Roman coins hoard
One of the largest deposits of
Roman coins ever recorded in Wales, has been
declared treasure trove.
Nearly 6,000 copper alloy coins were found
buried in two pots in a field at Sully, Vale of
Glamorgan by a local metal detector enthusiast
After the ruling by the Cardiff coroner, a
reward is likely to be paid to the finder and
It is hoped the coins will be donated to
National Museum Wales, which has called the find
Two separate hoards were found by the metal
detectorist on successive days, one involving
2,366 coins and the other 3,547 coins, 3m away.
The 1,700-year-old coins dated from the reigns
of numerous emperors, notably Constantine I (the
Great, AD 307-37), during whose time
Christianity was first recognised as a state
Edward Besly, the museum’s coin specialist
called it an “exceptional find”.
He said: “The coins provide further evidence for
local wealth at the time. They also reflect the
complex imperial politics of the early fourth
‘Time of danger’
It is thought the two hoards were buried by the
same person, possibly two years apart. A similar
find was uncovered in the area in 1899.
“There was quite a bit of Roman activity in the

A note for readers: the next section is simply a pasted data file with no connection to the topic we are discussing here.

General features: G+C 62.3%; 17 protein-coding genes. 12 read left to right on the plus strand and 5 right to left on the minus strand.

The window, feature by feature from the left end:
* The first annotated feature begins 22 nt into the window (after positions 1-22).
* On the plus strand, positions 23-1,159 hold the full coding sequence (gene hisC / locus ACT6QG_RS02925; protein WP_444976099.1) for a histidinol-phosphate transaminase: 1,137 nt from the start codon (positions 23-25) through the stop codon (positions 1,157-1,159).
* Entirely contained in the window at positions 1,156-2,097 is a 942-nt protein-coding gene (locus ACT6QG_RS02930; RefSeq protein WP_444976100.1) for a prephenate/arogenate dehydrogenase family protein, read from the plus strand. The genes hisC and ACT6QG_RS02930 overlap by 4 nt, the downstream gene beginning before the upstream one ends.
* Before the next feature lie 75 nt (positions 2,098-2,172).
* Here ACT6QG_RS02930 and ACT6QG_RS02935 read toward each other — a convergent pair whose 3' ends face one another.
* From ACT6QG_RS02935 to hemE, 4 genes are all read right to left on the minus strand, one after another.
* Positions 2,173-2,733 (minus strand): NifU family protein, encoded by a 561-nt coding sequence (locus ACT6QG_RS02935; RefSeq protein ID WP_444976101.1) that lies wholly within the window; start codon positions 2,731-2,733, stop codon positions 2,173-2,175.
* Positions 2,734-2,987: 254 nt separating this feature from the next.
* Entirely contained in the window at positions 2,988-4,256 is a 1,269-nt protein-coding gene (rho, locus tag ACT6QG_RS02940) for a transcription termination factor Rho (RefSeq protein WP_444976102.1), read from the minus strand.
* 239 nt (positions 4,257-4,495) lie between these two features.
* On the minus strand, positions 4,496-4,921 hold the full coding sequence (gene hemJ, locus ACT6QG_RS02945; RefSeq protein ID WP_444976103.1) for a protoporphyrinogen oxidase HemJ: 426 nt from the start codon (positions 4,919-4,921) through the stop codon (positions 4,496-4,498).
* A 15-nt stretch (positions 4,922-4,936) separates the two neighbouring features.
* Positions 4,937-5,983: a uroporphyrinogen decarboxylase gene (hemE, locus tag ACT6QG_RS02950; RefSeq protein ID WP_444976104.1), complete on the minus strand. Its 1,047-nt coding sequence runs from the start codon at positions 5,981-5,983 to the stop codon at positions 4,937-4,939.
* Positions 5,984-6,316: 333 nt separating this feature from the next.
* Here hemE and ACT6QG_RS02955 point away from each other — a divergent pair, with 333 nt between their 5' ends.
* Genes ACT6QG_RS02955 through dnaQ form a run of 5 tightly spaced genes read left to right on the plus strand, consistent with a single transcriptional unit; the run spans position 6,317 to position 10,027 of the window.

area at the time, southwards from Cardiff
Castle, where there was a Roman fort, to the
Knap at Barry where there was an administrative
building and there were farms in the Sully
area,” said Mr Besly.
“There’s a human story there somewhere but it’s
intangible, we can’t really get to it but
certainly somebody buried two pots of coins.”
“It could have been they were buried for safe
keeping, possibly at a time of danger.”
It is hoped the coins will be given over to the
museum for further study and to go on public
Also declared treasure by the coroner were two
bronze axes from Llancarfan, Vale of Glamorgan.
Discovered in June 2008, they were buried
together as a small hoard. The two complete
bronze socketed axes have ribbed decoration and
are examples of the south Wales type, dating to
the late bronze age (1000-800 BC).